25 May 2017

Teaching Resource: Social Inequality and Teaching in the Academy

As anthropologists, we frequently teach about power dynamics and social inequality in our classrooms. Especially in the context of efforts to decolonize anthropology, many of us reflect on these relationships within our classrooms, within the university, in our relationships with our students, and the course content/ materials we teach.

In this vein, we offer this five-part series (2017) in which sociologist Elaine Coburn explores "Social Inequality and Teaching in the Academy." Coburn writes that "We live in an unequal world; these inequalities do not stop at the university classroom door." In this series, she considers "some ways unjust inequalities are (re)produced in the classroom" and through our relationship with our students.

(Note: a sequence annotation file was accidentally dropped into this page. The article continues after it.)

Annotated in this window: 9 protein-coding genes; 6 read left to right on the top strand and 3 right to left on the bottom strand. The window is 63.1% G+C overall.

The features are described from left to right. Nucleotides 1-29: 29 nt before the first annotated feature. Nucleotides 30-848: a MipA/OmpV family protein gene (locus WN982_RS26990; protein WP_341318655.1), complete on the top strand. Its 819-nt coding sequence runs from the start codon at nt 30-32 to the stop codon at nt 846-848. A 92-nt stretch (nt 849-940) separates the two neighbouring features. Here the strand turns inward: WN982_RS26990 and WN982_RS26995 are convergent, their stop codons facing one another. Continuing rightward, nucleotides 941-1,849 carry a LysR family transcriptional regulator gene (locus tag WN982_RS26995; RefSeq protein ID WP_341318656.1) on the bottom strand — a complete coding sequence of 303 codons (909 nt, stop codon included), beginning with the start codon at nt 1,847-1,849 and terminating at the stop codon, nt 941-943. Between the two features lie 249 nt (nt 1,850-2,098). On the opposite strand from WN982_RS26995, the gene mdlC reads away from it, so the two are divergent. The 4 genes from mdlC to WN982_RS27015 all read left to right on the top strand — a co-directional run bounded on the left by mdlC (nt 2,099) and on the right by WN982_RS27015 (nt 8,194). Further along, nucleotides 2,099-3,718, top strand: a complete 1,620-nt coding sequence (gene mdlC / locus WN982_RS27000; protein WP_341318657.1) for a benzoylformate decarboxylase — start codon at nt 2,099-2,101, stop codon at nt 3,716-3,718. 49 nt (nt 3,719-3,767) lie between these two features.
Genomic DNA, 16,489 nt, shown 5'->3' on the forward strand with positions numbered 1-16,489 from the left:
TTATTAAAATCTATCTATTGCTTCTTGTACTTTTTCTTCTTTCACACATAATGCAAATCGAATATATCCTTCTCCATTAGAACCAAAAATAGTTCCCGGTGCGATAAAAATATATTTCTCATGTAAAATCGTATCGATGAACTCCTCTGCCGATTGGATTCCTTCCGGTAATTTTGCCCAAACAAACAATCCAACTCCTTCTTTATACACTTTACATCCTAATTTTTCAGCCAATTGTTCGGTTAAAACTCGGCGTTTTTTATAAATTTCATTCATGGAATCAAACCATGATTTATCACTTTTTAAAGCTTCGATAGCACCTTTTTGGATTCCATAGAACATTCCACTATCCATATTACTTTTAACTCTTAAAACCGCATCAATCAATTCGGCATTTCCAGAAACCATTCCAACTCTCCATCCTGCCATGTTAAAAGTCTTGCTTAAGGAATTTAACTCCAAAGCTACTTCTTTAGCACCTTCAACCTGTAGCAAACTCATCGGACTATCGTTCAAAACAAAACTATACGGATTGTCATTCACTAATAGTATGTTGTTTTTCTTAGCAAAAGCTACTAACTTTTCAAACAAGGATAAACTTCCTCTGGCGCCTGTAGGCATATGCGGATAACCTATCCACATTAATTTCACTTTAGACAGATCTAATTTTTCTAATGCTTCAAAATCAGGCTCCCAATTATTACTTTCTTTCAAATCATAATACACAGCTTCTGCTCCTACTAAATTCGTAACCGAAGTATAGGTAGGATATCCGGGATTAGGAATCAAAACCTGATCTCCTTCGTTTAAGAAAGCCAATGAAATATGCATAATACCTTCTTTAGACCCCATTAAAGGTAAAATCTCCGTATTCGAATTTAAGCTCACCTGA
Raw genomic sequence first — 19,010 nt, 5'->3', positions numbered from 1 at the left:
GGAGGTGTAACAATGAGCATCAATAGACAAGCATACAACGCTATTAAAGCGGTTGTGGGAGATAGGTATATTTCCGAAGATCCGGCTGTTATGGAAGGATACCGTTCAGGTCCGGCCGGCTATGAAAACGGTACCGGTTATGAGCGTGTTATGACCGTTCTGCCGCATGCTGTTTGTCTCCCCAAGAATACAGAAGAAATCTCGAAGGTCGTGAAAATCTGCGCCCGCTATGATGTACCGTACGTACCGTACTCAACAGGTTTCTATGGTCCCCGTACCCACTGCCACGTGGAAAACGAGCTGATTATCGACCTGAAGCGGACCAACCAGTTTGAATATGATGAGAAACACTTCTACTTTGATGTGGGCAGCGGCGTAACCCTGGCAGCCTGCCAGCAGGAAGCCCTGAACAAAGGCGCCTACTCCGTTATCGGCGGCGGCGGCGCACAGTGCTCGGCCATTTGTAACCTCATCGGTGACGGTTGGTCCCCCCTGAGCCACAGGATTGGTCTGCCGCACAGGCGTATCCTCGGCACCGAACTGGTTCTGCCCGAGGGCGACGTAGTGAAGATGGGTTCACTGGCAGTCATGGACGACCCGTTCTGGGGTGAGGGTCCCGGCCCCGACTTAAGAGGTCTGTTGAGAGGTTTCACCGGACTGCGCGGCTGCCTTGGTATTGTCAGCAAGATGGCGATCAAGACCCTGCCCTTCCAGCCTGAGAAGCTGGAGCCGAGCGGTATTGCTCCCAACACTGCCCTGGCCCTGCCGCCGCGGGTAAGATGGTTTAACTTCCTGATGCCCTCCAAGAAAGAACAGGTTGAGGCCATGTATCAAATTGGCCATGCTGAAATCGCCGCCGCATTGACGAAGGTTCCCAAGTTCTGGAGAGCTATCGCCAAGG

Part I: Pedagogy is Not (Just) About Technique
Part II: The Problems with the Conscientious Pedagogue
Part III: The Practical Challenges of Broadening the Scholarly Canon
Part IV: As Professors, We are Not All Equal Before Our Students
Part V: “Imagine Otherwise” – Ways Forward

How might Coburn's reflections and suggestions be useful for how you plan your next class?

Additional resources: